Last Year Was Big For Early Childhood Education Funding. What Lies Ahead for 2015?
Author L.S. Hall
The past year saw major philanthropic organizations and national policymakers coalesce around a shared goal of expanded access and greater support for those critical early years in a child’s education. The question going into 2015 is whether that momentum can be sustained.
The final weeks of 2014 brought some early holiday gifts for early childhood organizations and advocates. President Obama unveiled his Invest in US initiative, blending more than $1 billion in federal and philanthropic spending aimed at EC programs.
Funders supporting this effort include the LEGO Children’s Foundation, the Walt Disney Co., the Bill and Melinda Gates Foundation, Chicago philanthropist J.B. Pritzker, the W.K. Kellogg Foundation, and the Kresge Foundation. Together, these funders put $330 million into Invest in US, complementing the $750 million in federal Education and Health and Human Services funding. The First Five Years Foundation will run the program.
More significantly, the 2015 fiscal year budget agreement reached by the outgoing Congress boosted child care funding to states by $75 million under the Child Care and Development Block Grant. Couple this with a $1.4 billion increase in EC funding earlier in the year, and 2014 ended on a high note for EC advocates and educators. However, election results and the loss of some key congressional allies to retirement raise the question of whether the past year’s gains will prove to be only fleeting.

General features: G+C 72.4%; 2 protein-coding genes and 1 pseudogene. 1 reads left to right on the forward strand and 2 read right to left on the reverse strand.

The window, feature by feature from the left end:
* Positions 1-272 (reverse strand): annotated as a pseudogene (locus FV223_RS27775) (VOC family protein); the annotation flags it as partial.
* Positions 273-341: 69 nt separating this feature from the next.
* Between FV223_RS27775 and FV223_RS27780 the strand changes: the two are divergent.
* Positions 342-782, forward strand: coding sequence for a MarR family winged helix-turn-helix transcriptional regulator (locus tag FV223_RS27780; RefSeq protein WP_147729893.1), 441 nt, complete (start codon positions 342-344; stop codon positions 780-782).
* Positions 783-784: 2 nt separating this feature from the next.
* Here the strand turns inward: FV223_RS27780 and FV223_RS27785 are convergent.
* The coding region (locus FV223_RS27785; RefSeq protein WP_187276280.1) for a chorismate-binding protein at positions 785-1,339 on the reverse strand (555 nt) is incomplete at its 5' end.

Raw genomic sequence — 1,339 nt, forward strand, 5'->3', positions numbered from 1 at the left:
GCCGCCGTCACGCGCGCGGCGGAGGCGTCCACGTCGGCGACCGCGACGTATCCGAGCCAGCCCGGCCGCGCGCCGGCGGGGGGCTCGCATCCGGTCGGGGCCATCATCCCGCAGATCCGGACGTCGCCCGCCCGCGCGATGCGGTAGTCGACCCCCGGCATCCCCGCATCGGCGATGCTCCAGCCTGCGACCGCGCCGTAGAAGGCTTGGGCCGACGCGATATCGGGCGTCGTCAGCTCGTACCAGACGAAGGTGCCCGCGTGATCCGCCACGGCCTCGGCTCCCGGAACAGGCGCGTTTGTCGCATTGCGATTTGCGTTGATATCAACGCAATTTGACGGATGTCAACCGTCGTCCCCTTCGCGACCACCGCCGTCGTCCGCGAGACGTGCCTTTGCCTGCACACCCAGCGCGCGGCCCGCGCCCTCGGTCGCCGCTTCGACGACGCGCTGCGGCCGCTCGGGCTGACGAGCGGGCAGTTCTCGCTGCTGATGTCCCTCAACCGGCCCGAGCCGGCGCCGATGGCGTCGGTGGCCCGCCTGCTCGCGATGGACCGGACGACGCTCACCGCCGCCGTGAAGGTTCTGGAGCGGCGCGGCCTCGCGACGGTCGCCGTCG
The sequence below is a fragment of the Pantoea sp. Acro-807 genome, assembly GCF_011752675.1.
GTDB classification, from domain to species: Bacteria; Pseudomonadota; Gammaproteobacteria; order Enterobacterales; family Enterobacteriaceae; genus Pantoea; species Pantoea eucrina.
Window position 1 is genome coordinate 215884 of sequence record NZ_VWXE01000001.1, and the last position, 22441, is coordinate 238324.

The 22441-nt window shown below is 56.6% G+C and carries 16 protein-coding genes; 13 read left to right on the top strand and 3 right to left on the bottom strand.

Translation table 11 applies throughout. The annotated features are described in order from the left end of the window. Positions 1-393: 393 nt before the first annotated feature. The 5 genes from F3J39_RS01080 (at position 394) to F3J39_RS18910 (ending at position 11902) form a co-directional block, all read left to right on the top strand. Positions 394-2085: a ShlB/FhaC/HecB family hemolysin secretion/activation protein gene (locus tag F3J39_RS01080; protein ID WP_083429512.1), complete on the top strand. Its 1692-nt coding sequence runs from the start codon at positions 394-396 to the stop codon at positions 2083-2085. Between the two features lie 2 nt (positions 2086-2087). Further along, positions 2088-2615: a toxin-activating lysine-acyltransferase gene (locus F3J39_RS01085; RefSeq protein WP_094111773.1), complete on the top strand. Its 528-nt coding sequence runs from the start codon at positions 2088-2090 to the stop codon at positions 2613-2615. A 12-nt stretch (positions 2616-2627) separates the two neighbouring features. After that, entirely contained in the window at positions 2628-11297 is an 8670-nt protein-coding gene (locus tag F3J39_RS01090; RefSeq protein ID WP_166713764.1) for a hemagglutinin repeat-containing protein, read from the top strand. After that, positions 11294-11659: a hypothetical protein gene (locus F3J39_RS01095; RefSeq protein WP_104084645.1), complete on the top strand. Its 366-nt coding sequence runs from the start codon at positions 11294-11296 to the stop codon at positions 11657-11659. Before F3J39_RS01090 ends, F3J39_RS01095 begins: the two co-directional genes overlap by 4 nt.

The 2014 midterm elections placed both houses of Congress in Republican hands, which could spell trouble for President Obama’s $75 billion Preschool For All initiative. The GOP leadership has been skeptical about greater funding for early childhood education programs they see as unproven.
What’s more, the new Congress will be without two important champions of early learning. Senator Tom Harkin, who chaired the Senate Committee on Health, Education, Labor and Pensions, is retiring. Harkin introduced the Strong Start Act, which would greatly expand access to pre-kindergarten for low- and moderate-income children. Harkin’s likely successor as committee chair, Senator Lamar Alexander, opposes the Strong Start Act and prefers to combine existing EC programs into block grants, giving states discretion in how to spend the money.
On the House side, Representative George Miller retired from Congress after 40 years in office. Miller was the ranking Democrat on the House Education and Workforce Committee and sponsored the House version of Strong Start.
While these retirements and electoral changes will not leave EC without its congressional champions (Senator Patty Murray is a former preschool teacher and a longtime advocate of federal funding for early learning), they do mean significant opposition to adding new EC programs or increased funding for existing efforts.
Which brings us back to the recent momentum from philanthropic organizations. In the face of freezes, or even reductions, in federal funding for early childhood education, educators and advocates of early learning will be relying on funders even more to help fill in the gaps. Fortunately, many appear willing to do so. Michigan provides a good example. The Detroit News reported that while the state was not slated to receive any of the $250 million in education grants under Invest in US, two Michigan-based funders—Kresge and Kellogg—have committed more than $25 million to build quality early childhood programs in Detroit.
The First Five Years Foundation and its supporters employ a multi-level approach to EC funding, supporting projects and advocacy at the national, state, and local levels. This strategy may supply the blueprint for EC funding in 2015 and beyond.
The potential exists at the state level for strong public-nonprofit partnerships around EC funding. Pennsylvania Governor-elect Tom Wolf made universal pre-K a part of his election platform. Ballot initiatives in Seattle, San Francisco, and Denver called for fundng to expand pre-K access. So while action at the federal level may be limited, prospects are encouraging for alliances between state and local policymakers and funders to expand access to quality early childhood education.